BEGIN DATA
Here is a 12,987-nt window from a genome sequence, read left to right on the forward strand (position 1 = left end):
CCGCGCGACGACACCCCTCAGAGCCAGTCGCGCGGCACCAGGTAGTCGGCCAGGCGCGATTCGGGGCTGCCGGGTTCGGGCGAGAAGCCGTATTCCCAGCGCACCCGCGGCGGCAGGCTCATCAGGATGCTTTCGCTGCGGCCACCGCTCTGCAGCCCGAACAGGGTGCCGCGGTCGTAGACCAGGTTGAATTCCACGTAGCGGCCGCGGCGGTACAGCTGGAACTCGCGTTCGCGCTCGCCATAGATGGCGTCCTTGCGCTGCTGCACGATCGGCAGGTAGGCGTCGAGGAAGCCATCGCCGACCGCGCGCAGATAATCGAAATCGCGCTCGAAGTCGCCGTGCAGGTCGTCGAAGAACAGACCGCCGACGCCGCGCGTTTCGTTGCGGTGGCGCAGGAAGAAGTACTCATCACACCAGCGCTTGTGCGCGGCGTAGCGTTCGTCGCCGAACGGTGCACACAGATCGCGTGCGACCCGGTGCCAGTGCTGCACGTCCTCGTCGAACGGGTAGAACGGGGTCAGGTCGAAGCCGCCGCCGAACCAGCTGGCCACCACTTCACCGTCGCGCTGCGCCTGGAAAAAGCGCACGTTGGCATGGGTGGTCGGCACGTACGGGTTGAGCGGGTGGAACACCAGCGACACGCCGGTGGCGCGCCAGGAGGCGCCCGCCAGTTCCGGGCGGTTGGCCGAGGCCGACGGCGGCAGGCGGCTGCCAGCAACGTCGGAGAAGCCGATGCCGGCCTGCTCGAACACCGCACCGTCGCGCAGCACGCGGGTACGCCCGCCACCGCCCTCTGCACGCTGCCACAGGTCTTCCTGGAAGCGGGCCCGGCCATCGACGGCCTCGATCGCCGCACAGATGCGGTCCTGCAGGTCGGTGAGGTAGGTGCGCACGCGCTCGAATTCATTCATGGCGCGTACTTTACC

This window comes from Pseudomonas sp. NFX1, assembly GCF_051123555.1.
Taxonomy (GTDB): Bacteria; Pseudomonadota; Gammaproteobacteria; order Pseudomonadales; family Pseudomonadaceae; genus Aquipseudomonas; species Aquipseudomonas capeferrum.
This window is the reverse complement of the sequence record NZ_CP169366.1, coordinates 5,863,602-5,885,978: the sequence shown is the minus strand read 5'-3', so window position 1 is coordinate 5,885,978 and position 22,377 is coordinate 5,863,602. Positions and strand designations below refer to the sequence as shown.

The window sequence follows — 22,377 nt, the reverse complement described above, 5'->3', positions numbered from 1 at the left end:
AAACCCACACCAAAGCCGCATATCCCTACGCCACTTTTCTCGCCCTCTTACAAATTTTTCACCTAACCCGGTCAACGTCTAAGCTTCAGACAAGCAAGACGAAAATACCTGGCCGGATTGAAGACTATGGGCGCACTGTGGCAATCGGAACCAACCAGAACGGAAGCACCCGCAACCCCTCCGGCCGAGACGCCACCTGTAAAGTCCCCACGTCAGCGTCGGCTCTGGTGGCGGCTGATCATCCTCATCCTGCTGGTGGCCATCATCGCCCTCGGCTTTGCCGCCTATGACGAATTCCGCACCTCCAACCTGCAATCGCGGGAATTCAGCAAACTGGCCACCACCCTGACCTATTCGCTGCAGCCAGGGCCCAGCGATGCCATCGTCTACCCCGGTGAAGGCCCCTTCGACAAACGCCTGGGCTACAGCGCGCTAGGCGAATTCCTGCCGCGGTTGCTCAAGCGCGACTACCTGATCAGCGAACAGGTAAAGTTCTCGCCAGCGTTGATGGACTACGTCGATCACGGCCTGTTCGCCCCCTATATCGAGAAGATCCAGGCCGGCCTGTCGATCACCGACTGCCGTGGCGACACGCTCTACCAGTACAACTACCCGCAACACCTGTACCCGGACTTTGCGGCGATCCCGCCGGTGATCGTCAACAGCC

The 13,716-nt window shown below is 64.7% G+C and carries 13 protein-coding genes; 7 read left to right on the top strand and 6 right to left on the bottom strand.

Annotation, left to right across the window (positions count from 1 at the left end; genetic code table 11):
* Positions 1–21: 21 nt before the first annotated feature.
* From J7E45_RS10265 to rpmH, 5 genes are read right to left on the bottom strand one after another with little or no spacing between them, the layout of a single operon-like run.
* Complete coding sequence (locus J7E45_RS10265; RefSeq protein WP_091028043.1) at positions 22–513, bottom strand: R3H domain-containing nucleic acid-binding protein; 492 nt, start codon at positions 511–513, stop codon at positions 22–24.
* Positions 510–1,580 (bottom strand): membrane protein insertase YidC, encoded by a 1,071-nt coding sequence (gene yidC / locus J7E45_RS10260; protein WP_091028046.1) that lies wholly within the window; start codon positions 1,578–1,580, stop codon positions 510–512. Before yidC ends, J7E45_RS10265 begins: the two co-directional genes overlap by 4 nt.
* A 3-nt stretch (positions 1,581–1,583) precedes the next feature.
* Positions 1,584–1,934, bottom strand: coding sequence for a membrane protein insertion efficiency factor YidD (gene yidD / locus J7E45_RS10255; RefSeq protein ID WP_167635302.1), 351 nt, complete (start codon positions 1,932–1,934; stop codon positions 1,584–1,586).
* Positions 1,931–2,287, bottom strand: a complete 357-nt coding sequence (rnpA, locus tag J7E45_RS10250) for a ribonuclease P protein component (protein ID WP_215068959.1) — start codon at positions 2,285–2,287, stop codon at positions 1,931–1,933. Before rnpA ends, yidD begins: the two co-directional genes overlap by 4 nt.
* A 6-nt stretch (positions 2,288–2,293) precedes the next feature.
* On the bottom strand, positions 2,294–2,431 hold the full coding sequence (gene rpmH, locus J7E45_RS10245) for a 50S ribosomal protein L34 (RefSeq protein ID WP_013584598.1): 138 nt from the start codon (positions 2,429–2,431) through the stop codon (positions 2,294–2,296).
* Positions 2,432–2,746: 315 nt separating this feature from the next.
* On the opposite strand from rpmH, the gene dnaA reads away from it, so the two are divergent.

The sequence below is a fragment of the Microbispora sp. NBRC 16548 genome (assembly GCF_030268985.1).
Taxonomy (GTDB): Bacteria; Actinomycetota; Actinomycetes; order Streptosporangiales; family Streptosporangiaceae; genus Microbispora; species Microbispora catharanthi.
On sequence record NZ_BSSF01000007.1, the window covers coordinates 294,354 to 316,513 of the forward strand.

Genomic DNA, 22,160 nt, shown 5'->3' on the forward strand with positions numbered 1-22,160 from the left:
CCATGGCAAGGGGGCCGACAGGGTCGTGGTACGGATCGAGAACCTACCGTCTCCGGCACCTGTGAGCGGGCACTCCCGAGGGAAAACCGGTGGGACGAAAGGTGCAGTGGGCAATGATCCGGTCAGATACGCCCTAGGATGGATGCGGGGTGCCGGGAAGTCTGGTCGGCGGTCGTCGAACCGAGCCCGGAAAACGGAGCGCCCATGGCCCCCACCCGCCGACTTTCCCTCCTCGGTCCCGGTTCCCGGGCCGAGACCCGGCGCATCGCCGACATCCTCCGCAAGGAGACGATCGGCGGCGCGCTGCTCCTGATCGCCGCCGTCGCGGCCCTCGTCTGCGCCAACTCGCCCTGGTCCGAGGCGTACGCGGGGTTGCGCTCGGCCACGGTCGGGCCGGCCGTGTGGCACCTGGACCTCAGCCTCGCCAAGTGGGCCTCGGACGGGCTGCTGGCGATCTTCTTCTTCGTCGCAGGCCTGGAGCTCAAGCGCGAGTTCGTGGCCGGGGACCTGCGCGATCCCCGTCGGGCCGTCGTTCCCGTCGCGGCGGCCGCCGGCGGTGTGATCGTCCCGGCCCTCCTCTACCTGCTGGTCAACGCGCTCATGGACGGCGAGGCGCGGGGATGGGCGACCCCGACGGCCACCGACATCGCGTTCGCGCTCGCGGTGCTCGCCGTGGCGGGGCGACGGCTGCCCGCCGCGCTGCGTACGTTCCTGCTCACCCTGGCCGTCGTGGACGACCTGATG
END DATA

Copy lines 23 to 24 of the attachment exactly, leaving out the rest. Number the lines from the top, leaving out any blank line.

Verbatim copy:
On sequence record NZ_BSSF01000007.1, the window covers coordinates 294,354 to 316,513 of the forward strand.

Genomic DNA, 22,160 nt, shown 5'->3' on the forward strand with positions numbered 1-22,160 from the left: